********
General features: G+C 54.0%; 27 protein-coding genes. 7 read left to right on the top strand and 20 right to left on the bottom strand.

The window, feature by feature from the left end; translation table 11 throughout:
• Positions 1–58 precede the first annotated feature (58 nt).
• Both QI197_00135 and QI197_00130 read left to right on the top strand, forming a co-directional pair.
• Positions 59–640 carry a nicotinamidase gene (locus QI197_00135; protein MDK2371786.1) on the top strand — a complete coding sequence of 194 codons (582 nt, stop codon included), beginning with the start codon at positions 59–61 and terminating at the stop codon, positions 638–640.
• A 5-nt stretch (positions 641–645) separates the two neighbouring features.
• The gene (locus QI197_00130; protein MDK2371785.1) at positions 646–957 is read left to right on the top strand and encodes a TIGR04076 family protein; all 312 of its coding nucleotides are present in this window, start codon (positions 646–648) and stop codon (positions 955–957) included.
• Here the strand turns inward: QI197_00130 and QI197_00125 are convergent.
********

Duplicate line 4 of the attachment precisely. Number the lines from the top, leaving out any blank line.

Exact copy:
• Both QI197_00135 and QI197_00130 read left to right on the top strand, forming a co-directional pair.